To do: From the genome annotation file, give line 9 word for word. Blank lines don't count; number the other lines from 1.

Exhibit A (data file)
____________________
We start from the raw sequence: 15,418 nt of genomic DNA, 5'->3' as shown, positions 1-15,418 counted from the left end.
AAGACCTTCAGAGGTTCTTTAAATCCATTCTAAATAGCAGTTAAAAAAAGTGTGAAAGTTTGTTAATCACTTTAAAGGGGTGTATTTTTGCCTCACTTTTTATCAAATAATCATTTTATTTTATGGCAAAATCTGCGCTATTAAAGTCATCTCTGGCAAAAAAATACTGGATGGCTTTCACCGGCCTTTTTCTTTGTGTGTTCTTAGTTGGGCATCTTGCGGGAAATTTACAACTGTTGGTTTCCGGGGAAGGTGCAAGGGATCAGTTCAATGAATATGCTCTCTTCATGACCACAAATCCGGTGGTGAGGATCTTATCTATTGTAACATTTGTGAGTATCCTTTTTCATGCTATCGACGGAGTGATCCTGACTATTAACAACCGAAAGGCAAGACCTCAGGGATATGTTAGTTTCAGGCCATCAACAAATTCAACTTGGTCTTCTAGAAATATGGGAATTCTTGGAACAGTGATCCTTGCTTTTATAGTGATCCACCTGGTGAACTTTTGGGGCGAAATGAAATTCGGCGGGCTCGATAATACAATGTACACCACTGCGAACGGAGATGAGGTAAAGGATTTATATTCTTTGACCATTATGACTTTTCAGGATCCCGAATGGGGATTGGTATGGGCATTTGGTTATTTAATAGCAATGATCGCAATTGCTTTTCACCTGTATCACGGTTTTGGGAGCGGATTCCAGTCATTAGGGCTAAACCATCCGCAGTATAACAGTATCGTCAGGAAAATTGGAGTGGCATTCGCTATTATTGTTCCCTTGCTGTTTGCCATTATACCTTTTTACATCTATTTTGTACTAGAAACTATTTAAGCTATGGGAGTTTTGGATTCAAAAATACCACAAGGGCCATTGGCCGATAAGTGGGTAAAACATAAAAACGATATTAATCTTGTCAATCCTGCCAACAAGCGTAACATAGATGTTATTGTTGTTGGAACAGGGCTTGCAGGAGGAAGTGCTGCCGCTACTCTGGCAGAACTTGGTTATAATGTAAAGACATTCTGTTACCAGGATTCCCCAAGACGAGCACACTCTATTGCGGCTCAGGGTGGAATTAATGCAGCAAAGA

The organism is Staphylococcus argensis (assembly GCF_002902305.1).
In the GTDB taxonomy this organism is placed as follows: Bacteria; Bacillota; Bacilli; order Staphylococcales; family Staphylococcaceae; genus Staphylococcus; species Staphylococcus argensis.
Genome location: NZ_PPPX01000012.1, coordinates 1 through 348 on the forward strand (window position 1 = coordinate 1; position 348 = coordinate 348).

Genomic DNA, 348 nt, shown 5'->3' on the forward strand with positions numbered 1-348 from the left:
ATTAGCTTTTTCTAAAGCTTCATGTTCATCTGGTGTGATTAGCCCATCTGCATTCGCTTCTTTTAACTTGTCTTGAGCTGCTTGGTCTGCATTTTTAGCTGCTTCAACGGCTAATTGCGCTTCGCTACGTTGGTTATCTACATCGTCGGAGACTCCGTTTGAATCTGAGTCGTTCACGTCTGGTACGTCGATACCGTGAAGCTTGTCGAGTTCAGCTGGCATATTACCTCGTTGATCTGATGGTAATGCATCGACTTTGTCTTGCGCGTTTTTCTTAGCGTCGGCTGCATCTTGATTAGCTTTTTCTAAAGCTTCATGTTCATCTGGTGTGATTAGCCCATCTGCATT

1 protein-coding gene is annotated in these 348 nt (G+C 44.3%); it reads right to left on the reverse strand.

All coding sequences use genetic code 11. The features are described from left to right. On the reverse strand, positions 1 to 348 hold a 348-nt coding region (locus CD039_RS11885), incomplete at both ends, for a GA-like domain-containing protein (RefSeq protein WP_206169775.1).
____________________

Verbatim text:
All coding sequences use genetic code 11. The features are described from left to right. On the reverse strand, positions 1 to 348 hold a 348-nt coding region (locus CD039_RS11885), incomplete at both ends, for a GA-like domain-containing protein (RefSeq protein WP_206169775.1).